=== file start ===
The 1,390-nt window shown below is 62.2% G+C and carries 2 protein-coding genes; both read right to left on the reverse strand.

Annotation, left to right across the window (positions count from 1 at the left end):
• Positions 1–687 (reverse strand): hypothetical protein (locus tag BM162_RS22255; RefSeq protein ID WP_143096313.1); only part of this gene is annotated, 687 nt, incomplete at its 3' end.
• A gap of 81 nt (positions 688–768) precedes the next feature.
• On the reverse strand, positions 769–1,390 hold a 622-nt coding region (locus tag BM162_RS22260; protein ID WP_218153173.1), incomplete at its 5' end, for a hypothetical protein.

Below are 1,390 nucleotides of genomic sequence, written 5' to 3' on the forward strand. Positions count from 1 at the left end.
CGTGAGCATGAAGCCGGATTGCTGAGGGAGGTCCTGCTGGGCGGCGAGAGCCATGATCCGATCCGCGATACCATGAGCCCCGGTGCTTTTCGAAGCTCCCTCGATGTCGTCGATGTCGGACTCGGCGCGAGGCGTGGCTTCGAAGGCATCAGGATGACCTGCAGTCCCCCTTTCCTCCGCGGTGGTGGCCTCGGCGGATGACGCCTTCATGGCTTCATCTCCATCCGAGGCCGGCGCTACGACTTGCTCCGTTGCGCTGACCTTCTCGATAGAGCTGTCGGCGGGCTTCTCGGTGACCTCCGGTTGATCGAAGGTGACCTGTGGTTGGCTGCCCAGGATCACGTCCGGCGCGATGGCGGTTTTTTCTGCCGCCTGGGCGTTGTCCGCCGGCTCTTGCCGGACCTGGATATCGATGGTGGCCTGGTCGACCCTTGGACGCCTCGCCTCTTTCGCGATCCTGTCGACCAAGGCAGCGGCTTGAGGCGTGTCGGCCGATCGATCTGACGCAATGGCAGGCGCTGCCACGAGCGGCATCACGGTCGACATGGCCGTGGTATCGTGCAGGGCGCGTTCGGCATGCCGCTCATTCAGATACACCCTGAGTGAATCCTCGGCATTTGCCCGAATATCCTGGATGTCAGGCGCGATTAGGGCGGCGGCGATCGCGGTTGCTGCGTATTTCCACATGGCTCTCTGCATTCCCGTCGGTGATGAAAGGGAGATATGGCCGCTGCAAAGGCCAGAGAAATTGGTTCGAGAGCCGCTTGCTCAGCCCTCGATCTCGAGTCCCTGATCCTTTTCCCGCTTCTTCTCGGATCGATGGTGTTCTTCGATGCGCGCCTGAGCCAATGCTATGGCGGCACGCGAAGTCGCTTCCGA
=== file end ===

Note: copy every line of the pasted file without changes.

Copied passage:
The 1,390-nt window shown below is 62.2% G+C and carries 2 protein-coding genes; both read right to left on the reverse strand.

Annotation, left to right across the window (positions count from 1 at the left end):
• Positions 1–687 (reverse strand): hypothetical protein (locus tag BM162_RS22255; RefSeq protein ID WP_143096313.1); only part of this gene is annotated, 687 nt, incomplete at its 3' end.
• A gap of 81 nt (positions 688–768) precedes the next feature.
• On the reverse strand, positions 769–1,390 hold a 622-nt coding region (locus tag BM162_RS22260; protein ID WP_218153173.1), incomplete at its 5' end, for a hypothetical protein.

Below are 1,390 nucleotides of genomic sequence, written 5' to 3' on the forward strand. Positions count from 1 at the left end.
CGTGAGCATGAAGCCGGATTGCTGAGGGAGGTCCTGCTGGGCGGCGAGAGCCATGATCCGATCCGCGATACCATGAGCCCCGGTGCTTTTCGAAGCTCCCTCGATGTCGTCGATGTCGGACTCGGCGCGAGGCGTGGCTTCGAAGGCATCAGGATGACCTGCAGTCCCCCTTTCCTCCGCGGTGGTGGCCTCGGCGGATGACGCCTTCATGGCTTCATCTCCATCCGAGGCCGGCGCTACGACTTGCTCCGTTGCGCTGACCTTCTCGATAGAGCTGTCGGCGGGCTTCTCGGTGACCTCCGGTTGATCGAAGGTGACCTGTGGTTGGCTGCCCAGGATCACGTCCGGCGCGATGGCGGTTTTTTCTGCCGCCTGGGCGTTGTCCGCCGGCTCTTGCCGGACCTGGATATCGATGGTGGCCTGGTCGACCCTTGGACGCCTCGCCTCTTTCGCGATCCTGTCGACCAAGGCAGCGGCTTGAGGCGTGTCGGCCGATCGATCTGACGCAATGGCAGGCGCTGCCACGAGCGGCATCACGGTCGACATGGCCGTGGTATCGTGCAGGGCGCGTTCGGCATGCCGCTCATTCAGATACACCCTGAGTGAATCCTCGGCATTTGCCCGAATATCCTGGATGTCAGGCGCGATTAGGGCGGCGGCGATCGCGGTTGCTGCGTATTTCCACATGGCTCTCTGCATTCCCGTCGGTGATGAAAGGGAGATATGGCCGCTGCAAAGGCCAGAGAAATTGGTTCGAGAGCCGCTTGCTCAGCCCTCGATCTCGAGTCCCTGATCCTTTTCCCGCTTCTTCTCGGATCGATGGTGTTCTTCGATGCGCGCCTGAGCCAATGCTATGGCGGCACGCGAAGTCGCTTCCGA